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Bold Choices Signal a Vibrant Outlook

**** LOS SUPER SEVEN "Canto," Columbia/Legacy

March 11, 2001|ERNESTO LECHNER

Los Super Seven's second album begins with a gutsy choice, as if the collective wanted you to know right away that this second effort functions on an altogether different level from its Grammy-winning debut.

Performing Ernesto Lecuona's "Siboney," one of Cuba's most revered classics, is the kind of challenge that separates the men from the boys. Los Super Seven's flawless rendition exudes the solemn mood of a religious ritual.

This sensation that you are participating in a ceremony of sorts persists throughout the record. Even when the players are partying hard, when you can almost see them smiling at the sheer infectiousness of Miguel Matamoros' salsa workout "El que siembra su maiz," "Canto" remains a serious affair. Serious because these musicians see the Latin American songbook as a source of spiritual renewal.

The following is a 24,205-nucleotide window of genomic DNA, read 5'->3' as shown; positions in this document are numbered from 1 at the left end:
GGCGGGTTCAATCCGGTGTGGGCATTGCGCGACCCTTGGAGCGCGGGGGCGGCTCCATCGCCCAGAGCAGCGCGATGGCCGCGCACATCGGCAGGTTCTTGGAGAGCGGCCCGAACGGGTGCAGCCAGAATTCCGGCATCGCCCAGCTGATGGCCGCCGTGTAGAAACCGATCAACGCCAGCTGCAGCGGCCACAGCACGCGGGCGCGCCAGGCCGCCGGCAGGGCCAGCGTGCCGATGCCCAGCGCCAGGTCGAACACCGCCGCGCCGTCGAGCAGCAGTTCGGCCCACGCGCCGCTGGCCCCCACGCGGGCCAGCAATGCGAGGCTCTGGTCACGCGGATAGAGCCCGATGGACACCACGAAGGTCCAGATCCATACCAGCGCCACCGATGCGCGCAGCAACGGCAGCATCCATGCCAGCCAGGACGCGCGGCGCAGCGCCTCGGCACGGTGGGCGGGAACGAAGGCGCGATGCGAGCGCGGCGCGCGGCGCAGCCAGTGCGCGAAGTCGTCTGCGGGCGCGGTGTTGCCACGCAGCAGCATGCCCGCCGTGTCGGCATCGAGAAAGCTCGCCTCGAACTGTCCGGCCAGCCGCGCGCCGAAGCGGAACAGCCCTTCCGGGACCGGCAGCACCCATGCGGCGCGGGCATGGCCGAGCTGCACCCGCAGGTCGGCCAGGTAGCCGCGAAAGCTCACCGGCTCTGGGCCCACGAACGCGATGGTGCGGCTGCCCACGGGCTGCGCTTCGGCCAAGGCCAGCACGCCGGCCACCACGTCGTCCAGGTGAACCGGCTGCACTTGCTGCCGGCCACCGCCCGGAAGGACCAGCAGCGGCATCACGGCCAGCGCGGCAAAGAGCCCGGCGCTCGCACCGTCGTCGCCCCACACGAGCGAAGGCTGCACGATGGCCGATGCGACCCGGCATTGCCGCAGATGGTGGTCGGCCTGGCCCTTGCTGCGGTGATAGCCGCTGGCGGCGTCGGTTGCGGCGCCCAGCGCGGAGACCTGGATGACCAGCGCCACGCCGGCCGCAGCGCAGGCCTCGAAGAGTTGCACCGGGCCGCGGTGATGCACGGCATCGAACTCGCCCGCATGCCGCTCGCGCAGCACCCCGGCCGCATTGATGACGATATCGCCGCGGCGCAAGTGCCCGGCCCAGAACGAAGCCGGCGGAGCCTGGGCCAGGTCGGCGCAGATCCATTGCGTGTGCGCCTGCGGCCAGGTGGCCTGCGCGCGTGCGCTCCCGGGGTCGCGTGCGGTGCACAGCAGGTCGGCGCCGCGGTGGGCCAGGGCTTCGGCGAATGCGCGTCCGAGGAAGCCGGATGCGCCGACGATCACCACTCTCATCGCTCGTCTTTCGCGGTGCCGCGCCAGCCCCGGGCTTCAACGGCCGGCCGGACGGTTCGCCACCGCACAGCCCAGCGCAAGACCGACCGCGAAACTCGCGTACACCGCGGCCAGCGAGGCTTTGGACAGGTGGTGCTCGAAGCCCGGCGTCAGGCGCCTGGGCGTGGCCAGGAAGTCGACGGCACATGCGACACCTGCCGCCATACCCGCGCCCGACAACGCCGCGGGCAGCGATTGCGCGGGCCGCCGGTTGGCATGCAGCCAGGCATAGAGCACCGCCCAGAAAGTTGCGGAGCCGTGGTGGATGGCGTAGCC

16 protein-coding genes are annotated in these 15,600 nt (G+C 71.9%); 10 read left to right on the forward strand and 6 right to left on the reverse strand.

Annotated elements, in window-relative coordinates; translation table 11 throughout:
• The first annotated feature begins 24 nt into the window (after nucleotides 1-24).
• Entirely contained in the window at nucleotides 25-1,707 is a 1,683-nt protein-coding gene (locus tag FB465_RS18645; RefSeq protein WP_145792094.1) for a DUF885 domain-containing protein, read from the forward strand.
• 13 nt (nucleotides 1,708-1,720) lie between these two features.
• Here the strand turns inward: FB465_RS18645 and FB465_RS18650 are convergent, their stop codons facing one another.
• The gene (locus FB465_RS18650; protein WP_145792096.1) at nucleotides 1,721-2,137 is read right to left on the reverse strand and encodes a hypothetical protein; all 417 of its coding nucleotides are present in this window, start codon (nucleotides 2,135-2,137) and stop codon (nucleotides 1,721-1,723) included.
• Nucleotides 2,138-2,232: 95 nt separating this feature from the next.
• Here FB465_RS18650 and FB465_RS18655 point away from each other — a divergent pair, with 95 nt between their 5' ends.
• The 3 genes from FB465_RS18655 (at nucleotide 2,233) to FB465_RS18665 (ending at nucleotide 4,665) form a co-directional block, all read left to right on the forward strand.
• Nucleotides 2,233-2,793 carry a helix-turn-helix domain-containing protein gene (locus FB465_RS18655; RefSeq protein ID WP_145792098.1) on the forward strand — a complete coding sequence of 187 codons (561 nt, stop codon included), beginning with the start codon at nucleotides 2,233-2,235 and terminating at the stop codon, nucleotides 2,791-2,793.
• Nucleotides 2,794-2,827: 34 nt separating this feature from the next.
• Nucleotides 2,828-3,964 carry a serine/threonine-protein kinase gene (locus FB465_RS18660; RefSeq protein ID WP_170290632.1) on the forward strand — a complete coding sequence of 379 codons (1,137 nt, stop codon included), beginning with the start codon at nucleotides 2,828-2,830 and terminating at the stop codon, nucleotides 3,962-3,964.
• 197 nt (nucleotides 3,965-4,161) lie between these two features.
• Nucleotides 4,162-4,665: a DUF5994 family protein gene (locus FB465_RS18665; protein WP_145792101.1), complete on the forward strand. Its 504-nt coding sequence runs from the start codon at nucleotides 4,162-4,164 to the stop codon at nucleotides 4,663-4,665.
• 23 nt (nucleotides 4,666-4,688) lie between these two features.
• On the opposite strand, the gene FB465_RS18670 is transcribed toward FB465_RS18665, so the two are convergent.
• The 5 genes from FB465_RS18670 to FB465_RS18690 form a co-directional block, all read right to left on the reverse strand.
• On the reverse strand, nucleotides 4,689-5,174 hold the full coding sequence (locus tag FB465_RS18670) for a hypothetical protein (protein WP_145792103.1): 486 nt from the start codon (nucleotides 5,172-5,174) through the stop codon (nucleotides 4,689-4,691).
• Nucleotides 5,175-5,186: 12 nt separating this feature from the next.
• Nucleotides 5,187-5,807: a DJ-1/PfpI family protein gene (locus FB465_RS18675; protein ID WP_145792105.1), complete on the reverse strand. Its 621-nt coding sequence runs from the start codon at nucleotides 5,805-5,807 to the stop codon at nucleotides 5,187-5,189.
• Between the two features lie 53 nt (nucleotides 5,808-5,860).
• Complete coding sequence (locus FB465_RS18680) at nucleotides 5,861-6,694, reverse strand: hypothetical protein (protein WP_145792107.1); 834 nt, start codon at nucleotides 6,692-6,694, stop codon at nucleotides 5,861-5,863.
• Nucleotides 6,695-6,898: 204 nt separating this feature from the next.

Eclectic and unexpected, the song selection is brilliant. The cabaret poetry of Bola de Nieve coexists effortlessly with Caetano Veloso's tender samba and new compositions by Los Lobos' Cesar Rosas and David Hidalgo.

The diverse background of the group's new members (Veloso, Peru's black diva Susana Baca and the Mavericks' Raul Malo) also hints at a new, pluralistic view of Latin music. Los Seven's first record looked at the future with optimism. On "Canto," that dream has become a reality.

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